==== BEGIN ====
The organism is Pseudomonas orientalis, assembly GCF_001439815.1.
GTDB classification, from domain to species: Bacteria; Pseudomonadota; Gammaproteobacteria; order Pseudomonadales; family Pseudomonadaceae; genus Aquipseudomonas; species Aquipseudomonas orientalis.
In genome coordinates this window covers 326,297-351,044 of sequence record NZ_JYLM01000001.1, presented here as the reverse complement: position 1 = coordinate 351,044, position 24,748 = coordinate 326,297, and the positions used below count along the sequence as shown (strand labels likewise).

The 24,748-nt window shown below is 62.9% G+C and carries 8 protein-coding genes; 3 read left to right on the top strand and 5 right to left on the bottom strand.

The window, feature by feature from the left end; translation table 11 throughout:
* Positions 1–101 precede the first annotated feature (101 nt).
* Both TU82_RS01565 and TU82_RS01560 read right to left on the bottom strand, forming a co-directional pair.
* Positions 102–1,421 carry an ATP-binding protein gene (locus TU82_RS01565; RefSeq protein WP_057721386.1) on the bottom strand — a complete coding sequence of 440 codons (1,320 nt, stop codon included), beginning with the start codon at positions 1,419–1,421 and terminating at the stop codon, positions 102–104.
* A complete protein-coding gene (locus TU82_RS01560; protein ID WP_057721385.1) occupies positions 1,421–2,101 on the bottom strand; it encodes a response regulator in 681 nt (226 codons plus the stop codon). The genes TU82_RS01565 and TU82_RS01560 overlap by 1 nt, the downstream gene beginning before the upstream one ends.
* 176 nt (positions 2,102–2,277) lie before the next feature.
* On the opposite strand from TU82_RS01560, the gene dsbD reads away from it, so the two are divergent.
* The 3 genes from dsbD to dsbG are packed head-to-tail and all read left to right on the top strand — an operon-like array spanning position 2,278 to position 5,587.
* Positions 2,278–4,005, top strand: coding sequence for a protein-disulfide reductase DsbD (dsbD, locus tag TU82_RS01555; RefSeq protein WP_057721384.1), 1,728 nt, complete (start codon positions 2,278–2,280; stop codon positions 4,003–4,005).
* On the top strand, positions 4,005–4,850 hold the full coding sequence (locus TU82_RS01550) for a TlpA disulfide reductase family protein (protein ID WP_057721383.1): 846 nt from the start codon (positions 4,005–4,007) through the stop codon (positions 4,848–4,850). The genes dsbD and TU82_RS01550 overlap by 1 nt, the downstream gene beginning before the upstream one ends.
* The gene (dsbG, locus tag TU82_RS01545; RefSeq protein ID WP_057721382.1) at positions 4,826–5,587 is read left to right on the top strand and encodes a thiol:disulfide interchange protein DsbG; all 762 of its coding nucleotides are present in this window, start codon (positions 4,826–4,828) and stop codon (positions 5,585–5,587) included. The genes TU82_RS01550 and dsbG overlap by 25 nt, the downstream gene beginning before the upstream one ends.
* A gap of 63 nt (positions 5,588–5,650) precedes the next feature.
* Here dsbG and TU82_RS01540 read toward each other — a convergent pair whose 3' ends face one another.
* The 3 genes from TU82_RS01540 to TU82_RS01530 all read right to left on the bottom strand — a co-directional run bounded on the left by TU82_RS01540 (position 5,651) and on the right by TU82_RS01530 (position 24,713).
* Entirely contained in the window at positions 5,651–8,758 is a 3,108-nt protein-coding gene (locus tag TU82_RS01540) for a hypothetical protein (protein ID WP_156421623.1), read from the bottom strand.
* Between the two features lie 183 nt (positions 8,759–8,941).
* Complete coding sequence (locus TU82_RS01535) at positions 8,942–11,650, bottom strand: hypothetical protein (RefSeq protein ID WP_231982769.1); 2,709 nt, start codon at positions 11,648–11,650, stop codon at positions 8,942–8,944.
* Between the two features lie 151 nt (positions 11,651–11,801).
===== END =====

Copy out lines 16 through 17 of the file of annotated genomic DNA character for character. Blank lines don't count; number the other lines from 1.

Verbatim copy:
* A gap of 63 nt (positions 5,588–5,650) precedes the next feature.
* Here dsbG and TU82_RS01540 read toward each other — a convergent pair whose 3' ends face one another.